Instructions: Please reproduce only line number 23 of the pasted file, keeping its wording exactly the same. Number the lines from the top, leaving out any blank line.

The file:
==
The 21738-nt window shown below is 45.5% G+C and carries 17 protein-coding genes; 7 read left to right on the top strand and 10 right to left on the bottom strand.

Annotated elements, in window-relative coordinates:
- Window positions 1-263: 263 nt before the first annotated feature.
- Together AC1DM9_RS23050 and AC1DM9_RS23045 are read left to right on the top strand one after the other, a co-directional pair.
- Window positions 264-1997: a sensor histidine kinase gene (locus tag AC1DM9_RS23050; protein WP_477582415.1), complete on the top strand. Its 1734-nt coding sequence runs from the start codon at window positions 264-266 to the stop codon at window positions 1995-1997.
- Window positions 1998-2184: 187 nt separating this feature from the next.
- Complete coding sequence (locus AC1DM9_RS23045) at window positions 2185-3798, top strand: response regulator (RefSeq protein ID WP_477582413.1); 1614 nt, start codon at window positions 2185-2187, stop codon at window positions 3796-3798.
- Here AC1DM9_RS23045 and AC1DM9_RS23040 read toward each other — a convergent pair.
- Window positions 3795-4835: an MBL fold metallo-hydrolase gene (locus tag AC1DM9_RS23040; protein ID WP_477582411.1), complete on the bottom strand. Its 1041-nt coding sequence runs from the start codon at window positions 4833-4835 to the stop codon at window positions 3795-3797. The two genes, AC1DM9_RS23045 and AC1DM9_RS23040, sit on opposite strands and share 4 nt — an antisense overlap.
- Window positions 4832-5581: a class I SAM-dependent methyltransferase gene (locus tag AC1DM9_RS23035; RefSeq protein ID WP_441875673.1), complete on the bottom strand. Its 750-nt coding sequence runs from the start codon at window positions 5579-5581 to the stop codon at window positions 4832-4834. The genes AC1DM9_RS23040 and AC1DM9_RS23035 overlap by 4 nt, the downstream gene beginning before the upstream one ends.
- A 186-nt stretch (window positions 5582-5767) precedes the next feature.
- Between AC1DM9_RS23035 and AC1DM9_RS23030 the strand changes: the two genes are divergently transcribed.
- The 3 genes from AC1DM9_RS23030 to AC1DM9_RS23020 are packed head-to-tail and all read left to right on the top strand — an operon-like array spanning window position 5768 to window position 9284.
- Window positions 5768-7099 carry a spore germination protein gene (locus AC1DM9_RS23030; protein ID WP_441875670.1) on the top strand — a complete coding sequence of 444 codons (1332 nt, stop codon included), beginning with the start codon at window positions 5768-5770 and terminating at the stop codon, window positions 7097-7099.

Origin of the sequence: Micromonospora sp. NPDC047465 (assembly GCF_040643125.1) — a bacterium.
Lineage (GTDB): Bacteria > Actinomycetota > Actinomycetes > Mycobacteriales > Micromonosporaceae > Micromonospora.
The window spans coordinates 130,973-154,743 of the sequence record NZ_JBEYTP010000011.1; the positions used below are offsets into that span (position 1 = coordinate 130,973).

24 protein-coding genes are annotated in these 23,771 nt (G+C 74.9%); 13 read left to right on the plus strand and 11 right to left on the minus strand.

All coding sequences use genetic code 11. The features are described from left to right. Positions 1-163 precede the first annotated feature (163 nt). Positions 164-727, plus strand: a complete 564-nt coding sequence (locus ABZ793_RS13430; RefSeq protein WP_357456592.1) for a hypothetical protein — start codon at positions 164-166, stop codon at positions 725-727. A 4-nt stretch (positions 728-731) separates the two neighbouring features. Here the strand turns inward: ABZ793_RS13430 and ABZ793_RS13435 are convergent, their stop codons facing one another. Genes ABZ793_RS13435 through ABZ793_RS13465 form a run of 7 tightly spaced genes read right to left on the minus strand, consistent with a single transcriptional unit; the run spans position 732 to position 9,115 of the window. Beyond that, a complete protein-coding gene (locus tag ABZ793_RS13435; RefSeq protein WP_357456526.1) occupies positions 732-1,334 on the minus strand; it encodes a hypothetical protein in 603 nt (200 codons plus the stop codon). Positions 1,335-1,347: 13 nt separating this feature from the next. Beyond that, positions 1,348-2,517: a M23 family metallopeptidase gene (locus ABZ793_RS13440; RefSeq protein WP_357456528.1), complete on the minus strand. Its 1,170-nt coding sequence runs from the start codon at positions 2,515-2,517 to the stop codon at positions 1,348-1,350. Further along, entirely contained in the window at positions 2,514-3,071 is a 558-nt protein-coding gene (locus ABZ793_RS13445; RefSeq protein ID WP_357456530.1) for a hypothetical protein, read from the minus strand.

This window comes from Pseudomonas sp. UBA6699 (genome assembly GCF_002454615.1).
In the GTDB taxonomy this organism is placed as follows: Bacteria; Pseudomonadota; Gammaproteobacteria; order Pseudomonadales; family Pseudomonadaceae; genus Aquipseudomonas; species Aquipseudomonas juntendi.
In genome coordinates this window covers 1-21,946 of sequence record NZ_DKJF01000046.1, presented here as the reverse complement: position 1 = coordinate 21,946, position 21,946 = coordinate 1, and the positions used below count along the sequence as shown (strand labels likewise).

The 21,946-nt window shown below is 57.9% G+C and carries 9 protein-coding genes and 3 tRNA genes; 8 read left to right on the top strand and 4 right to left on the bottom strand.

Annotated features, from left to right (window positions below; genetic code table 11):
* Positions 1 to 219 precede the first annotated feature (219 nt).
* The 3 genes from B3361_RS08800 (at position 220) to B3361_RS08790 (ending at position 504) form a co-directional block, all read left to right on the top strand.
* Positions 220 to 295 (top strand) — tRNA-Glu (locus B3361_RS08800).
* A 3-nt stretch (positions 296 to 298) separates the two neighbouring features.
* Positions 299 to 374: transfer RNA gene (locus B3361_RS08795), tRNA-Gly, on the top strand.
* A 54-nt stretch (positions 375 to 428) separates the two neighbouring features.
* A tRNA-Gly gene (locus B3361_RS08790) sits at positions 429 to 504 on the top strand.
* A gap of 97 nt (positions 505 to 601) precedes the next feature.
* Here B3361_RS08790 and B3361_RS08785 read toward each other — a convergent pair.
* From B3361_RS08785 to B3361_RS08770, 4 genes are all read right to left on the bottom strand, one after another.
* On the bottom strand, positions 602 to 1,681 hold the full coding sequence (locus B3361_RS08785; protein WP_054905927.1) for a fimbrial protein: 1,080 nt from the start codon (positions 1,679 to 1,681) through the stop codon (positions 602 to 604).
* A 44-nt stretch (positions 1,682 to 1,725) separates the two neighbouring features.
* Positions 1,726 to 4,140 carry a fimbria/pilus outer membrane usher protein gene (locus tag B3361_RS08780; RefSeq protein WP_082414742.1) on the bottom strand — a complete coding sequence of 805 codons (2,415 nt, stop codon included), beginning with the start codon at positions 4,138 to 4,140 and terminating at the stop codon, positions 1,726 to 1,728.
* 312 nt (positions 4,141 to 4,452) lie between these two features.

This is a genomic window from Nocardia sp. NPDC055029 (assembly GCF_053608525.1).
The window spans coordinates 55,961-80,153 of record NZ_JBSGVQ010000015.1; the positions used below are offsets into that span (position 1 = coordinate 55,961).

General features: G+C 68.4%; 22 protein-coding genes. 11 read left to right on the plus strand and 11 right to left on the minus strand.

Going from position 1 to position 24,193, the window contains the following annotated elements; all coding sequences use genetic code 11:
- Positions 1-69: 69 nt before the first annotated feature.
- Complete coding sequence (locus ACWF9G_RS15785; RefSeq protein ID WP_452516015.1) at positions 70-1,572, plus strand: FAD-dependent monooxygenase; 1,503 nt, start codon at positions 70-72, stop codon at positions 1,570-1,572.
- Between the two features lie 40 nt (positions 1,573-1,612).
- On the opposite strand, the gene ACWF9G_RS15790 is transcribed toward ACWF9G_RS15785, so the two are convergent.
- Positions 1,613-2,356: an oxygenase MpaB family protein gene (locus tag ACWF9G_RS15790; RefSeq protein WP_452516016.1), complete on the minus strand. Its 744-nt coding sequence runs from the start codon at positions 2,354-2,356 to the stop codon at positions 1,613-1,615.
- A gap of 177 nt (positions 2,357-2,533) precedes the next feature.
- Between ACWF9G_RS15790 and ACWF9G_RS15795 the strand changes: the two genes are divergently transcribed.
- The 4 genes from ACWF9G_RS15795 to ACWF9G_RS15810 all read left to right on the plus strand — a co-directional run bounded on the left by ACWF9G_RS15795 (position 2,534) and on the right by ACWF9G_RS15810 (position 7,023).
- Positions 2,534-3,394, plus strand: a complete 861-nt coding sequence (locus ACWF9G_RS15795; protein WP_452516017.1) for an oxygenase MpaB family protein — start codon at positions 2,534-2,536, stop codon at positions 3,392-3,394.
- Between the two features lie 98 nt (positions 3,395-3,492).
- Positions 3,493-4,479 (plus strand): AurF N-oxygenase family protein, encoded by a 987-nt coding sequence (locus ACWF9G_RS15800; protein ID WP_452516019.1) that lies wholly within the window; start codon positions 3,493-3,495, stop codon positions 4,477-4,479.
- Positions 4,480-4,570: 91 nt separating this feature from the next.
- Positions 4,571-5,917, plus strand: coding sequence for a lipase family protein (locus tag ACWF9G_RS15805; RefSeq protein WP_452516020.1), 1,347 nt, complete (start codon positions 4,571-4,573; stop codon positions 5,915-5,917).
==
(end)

The 21,946-nt window shown below is 57.9% G+C and carries 9 protein-coding genes and 3 tRNA genes; 8 read left to right on the top strand and 4 right to left on the bottom strand.